Fig. 2
figure 2

L-Arg suppressed MDSCs from spleens and tumors of 4 T1 TB mice. The frequencies and absolute numbers of MDSCs in the spleens and tumors (a and b) were assayed by FACS. Mean fluorescence intensity (MFI) (c) of ROS in MDSC obtained from tumor in 4 T1 TB mice. * P < 0.05 compared to PBS group

L-Arg supplementation promotes Gr-1+CD11bF4/80+ macrophages but suppresses Gr-1+CD11b+F4/80+ macrophages

To analyze whether L-Arg treatment influenced the frequency and functional state of macrophages, we first compared the percentages of two different populations of macrophages (CD11b+F4/80+ and CD11b F4/80+ gated in Gr-1) in the spleen. As shown in Fig. 3a, L-Arg treated TB mice produced a lower percentage of Gr-1+CD11b+F4/80+ macrophages (P < 0.05, t-test), but a higher percentage of Gr-1+CD11bF4/80+ macrophages (P < 0.05, t-test) compared to control mice. Real-time RT-PCR analysis of the transcript levels of iNOS and ARG-1 showed that L-Arg treatment significantly elevated the expression of iNOS (P < 0.05, t-test), compared with PBS and L-Arg + AG groups in tumor (Fig. 3b). ARG-1 mRNA level was also elevated by L-Arg or L-Arg + AG treatment, but no statistically significance was detected between PBS and experiment groups (Fig. 3b). L-Arg treatment stimulated the macrophages to produce a significantly higher level of NO (P < 0.05, t-test) in the supernatant of cultured splenic cells than that in PBS and L-Arg + AG groups (Fig. 3c). No statistically significance between PBS and L-Arg + AG groups was detected in this experiment (Fig. 3b and c). These results demonstrated that L-Arg could decrease the numbers of immature macrophages, leading to elevated levels of iNOS mRNA and NO in 4 T1 TB mice.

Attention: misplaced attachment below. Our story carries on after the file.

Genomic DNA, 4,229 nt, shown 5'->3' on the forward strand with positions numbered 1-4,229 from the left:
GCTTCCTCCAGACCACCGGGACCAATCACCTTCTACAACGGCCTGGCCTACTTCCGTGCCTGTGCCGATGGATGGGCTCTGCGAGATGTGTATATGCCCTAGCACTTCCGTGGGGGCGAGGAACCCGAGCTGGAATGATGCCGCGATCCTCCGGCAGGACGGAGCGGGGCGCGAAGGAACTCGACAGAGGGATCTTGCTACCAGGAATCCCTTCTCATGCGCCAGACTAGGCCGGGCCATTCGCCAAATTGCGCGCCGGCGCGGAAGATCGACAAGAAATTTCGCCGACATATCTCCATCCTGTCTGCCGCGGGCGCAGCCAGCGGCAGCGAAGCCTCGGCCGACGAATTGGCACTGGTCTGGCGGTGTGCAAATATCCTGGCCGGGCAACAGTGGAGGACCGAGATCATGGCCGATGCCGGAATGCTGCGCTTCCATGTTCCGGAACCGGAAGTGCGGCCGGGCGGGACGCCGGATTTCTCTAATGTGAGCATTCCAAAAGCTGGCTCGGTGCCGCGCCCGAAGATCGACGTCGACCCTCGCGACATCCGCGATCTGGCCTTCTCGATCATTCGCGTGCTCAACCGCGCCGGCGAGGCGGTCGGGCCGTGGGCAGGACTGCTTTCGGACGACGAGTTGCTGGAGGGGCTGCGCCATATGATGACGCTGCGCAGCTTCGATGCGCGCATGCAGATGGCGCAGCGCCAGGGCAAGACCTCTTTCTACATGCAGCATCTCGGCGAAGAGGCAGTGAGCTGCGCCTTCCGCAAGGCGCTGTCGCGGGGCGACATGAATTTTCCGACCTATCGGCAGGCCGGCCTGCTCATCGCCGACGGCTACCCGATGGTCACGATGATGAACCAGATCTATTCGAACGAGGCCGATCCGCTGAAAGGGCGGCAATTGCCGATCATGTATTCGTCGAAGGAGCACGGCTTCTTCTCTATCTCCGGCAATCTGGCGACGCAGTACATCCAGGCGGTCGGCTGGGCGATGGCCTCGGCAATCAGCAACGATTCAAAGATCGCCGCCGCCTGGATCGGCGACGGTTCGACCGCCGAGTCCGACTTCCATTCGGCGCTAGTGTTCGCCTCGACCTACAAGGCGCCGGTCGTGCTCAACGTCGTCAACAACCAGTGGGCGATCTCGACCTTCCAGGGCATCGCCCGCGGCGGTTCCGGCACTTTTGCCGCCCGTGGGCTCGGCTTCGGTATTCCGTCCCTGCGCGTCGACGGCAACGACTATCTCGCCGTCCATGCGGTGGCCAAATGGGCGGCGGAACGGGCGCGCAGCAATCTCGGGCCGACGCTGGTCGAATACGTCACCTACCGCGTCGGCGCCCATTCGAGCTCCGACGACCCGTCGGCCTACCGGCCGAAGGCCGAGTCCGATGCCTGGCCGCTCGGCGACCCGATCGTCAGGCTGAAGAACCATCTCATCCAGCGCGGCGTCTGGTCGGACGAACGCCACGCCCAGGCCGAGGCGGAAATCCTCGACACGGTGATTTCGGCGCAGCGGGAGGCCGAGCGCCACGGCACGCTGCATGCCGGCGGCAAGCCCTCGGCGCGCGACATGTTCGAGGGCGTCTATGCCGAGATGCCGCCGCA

Fig. 3
figure 3

L-Arg affected two different populations of macrophages in the spleens of 4 T1 TB mice. Two populations of macrophages (CD11b+F4/80+ and CD11bF4/80+ gated in Gr-1) were shown (a). Total RNA was purified from tumor block and ARG-1 and iNOS mRNA were quantified by real-time RT-PCR (b). NO levels from the supernatant of cultured splenic cells were evaluated by the Griess reaction (c). * P < 0.05 and ** P < 0.01 compared to PBS group. ## P < 0.01 compared to L-Arg + AG group

L-Arg promotes the differentiation and activation the of DCs in 4 T1 TB mice